'Vice': heavily Oscar-nominated Dick Cheney biopic lives up to the hype
The year has just begun, but this film deserves its early place on the list of 2019's best
It seems so long ago, but remember when it seemed as if the worst thing that could happen to the most powerful country in the world was epitomised by the Alfred E Neumann-like bumbling idiocy of George W Bush? Well, let Adam McKay - who began his career making slapstick Will Ferrell films before his breakout dissection of the 2008 financial crisis, The Big Short - remind you of a time before Donald Trump, when the world was irreparably screwed up, not by Bush but by the neo-conservative Ayn Rand-worshipping assholes in the shadows who pulled the strings.
Chief among these ruthless, selfish-capitalist dark lords was the clench-jawed, Machiavellian Dick Cheney, quietly amused by the bigger picture no one else could quite see. He was Bush's vice-president and the real power behind the throne.
When the events of September 11 2001 provided an opportunity for Cheney and his neo-con cabal to turn a tragedy to their economic and geopolitical advantage they seized it and made sure that no one - not even the nominal leader of the free world George Dubya - would stand in their way.
The consequences of Cheney's ruthless hunger for power are still felt in the Middle East and have lasted longer and had greater impact than any piece of Obama oratory or midnight rambling Donald Trump tweets.
As he did in his approach to the seemingly inscrutable machinations of the financial crisis - McKay uses a bag of postmodern tricks in order to dissect the myth of Cheney through the lens of hindsight in an age in which Oliver Stone editing and breaking the fourth wall are the norm rather than the exception. Some might argue that McKay's bouncing-off-the-walls, attention-deficit-disorder technique provides much sound and fury but little significant insight into its subject.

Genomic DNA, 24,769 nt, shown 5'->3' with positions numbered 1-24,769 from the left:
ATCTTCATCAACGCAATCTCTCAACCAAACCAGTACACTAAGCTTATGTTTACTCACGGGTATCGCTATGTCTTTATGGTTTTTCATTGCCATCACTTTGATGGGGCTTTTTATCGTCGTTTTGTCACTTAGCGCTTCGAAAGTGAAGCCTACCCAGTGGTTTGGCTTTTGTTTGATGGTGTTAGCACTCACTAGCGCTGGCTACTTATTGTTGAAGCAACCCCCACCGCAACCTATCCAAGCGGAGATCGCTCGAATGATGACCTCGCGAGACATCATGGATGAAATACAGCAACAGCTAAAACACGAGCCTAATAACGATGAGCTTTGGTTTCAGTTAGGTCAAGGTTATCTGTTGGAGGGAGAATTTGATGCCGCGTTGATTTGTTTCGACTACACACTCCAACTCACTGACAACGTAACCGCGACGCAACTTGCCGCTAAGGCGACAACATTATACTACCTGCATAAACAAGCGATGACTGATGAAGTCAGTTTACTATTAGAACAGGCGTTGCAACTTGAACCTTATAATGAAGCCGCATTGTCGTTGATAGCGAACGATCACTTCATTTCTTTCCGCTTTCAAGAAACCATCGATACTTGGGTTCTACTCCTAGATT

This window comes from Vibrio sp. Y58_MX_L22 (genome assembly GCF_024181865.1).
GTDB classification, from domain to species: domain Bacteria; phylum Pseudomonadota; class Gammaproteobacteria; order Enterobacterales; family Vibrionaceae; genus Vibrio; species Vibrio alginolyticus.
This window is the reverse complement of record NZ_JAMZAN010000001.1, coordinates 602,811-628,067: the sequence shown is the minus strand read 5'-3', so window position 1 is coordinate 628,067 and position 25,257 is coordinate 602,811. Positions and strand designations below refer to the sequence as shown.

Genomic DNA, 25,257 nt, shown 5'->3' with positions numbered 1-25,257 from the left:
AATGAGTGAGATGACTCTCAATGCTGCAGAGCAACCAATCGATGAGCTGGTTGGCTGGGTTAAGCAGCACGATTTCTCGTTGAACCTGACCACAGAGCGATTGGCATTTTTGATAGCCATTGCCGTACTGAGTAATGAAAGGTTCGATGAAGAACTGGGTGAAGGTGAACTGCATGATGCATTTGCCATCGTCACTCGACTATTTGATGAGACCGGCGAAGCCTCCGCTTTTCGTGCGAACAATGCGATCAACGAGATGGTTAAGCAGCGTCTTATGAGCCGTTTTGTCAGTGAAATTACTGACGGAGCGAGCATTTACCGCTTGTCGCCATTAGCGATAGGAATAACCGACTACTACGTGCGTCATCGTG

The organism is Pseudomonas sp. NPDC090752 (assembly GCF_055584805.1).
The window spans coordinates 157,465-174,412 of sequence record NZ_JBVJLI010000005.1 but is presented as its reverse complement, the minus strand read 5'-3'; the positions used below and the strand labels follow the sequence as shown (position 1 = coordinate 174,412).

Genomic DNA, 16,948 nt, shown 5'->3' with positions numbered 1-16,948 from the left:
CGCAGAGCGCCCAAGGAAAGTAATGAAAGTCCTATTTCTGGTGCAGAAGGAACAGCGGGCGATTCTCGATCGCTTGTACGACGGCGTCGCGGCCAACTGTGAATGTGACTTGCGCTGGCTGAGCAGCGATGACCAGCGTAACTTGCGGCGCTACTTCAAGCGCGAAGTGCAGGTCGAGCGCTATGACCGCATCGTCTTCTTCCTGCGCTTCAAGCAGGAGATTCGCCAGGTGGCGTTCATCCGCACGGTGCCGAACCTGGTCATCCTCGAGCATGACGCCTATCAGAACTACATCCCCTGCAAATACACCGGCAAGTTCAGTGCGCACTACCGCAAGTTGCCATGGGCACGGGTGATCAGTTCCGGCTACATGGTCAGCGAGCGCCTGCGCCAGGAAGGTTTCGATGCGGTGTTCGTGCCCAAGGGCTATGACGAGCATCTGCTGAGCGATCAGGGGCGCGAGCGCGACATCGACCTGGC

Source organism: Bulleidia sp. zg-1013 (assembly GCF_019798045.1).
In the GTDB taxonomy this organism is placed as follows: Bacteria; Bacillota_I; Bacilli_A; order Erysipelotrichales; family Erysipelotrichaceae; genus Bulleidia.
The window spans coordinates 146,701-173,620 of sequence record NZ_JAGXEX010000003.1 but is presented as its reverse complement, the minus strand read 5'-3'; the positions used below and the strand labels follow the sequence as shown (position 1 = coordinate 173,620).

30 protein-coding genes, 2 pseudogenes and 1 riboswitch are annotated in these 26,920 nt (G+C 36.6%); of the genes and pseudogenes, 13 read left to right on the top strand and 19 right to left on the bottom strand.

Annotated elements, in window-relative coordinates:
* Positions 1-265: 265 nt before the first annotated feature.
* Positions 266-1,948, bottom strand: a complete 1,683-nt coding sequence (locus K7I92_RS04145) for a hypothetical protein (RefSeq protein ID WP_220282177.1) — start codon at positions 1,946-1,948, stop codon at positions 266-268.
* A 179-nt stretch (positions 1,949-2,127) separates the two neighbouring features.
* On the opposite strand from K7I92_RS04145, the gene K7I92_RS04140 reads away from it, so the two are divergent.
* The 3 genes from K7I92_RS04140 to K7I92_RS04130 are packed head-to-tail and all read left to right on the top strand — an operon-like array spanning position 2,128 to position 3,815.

But at the moment, McKay's darkly humorous and Drunk History-style approach is a refreshing reminder of how to utilise the unique aspects of film to create a biopic that does more than simply tell it's A-Z paint by numbers story of a fall and rise to demonic heights.
It does this in a way that's impressively clever and ironic and it's not afraid to allow for an interaction between fact and fiction that feels honest, sometimes flawed but deeply relevant to the moment of its making.
WATCH | The trailer for Vice
Cheney is notoriously reclusive and media shy - his recent bizarre appearance on Sacha Baron Cohen's Who is America notwithstanding - and so as McKay declares in an opening text, the filmmakers "have tried their fucking best", to examine their subject within the confines of the information that is available.
The rock that keeps this ship from floundering comes in the much-lauded, gob-smacking transformation of Christian Bale, who gives a career-defining, creepily imitative performance as Cheney. Bale has always been drawn to characters who say more in their silence and action than they do when talking, and in Cheney his immersive approach has found a perfect match.
Twenty kilograms heavier and latexed to the gills, Bale creates a Cheney who is both the man we know from television and public appearances but also a terrifyingly determined 21st-century Macbeth. He's handsomely supported by Amy Adams in the role of Lynne Cheney, Steve Carrell as cunning weasel of war Donald Rumsfeld and Sam Rockwell, who gives perhaps the best-yet screen impersonation of the hapless Bush.
We may not necessarily come away from Vice feeling that we've learnt much new about Cheney, but we've certainly not seen a life story told with such vigour and sly humour in a very long time. For that and its performances alone, the film deserves its eight Oscar nominations and an early place on the list of the year's best.